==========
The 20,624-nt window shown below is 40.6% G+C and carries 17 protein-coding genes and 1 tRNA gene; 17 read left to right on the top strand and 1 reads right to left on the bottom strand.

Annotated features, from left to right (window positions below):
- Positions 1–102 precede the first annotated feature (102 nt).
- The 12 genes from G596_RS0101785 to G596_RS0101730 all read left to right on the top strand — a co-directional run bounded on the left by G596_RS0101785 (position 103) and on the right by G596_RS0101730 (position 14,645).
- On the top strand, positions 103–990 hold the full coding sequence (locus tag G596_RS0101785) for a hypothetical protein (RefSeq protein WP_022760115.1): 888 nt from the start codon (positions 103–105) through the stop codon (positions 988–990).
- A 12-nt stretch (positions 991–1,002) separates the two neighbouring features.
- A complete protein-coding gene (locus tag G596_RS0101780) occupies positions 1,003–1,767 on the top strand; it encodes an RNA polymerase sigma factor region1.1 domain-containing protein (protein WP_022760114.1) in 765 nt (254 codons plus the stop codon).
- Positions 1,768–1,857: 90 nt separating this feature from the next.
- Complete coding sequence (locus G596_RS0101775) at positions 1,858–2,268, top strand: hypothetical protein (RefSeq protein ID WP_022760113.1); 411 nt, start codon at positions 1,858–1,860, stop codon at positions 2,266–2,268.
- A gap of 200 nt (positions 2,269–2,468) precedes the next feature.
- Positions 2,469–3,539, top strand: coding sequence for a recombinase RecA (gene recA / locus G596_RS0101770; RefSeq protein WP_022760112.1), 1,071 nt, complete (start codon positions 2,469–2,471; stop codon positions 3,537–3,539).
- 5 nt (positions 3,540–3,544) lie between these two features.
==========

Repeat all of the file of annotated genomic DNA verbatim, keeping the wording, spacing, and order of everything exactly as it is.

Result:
The 20,624-nt window shown below is 40.6% G+C and carries 17 protein-coding genes and 1 tRNA gene; 17 read left to right on the top strand and 1 reads right to left on the bottom strand.

Annotated features, from left to right (window positions below):
- Positions 1–102 precede the first annotated feature (102 nt).
- The 12 genes from G596_RS0101785 to G596_RS0101730 all read left to right on the top strand — a co-directional run bounded on the left by G596_RS0101785 (position 103) and on the right by G596_RS0101730 (position 14,645).
- On the top strand, positions 103–990 hold the full coding sequence (locus tag G596_RS0101785) for a hypothetical protein (RefSeq protein WP_022760115.1): 888 nt from the start codon (positions 103–105) through the stop codon (positions 988–990).
- A 12-nt stretch (positions 991–1,002) separates the two neighbouring features.
- A complete protein-coding gene (locus tag G596_RS0101780) occupies positions 1,003–1,767 on the top strand; it encodes an RNA polymerase sigma factor region1.1 domain-containing protein (protein WP_022760114.1) in 765 nt (254 codons plus the stop codon).
- Positions 1,768–1,857: 90 nt separating this feature from the next.
- Complete coding sequence (locus G596_RS0101775) at positions 1,858–2,268, top strand: hypothetical protein (RefSeq protein ID WP_022760113.1); 411 nt, start codon at positions 1,858–1,860, stop codon at positions 2,266–2,268.
- A gap of 200 nt (positions 2,269–2,468) precedes the next feature.
- Positions 2,469–3,539, top strand: coding sequence for a recombinase RecA (gene recA / locus G596_RS0101770; RefSeq protein WP_022760112.1), 1,071 nt, complete (start codon positions 2,469–2,471; stop codon positions 3,537–3,539).
- 5 nt (positions 3,540–3,544) lie between these two features.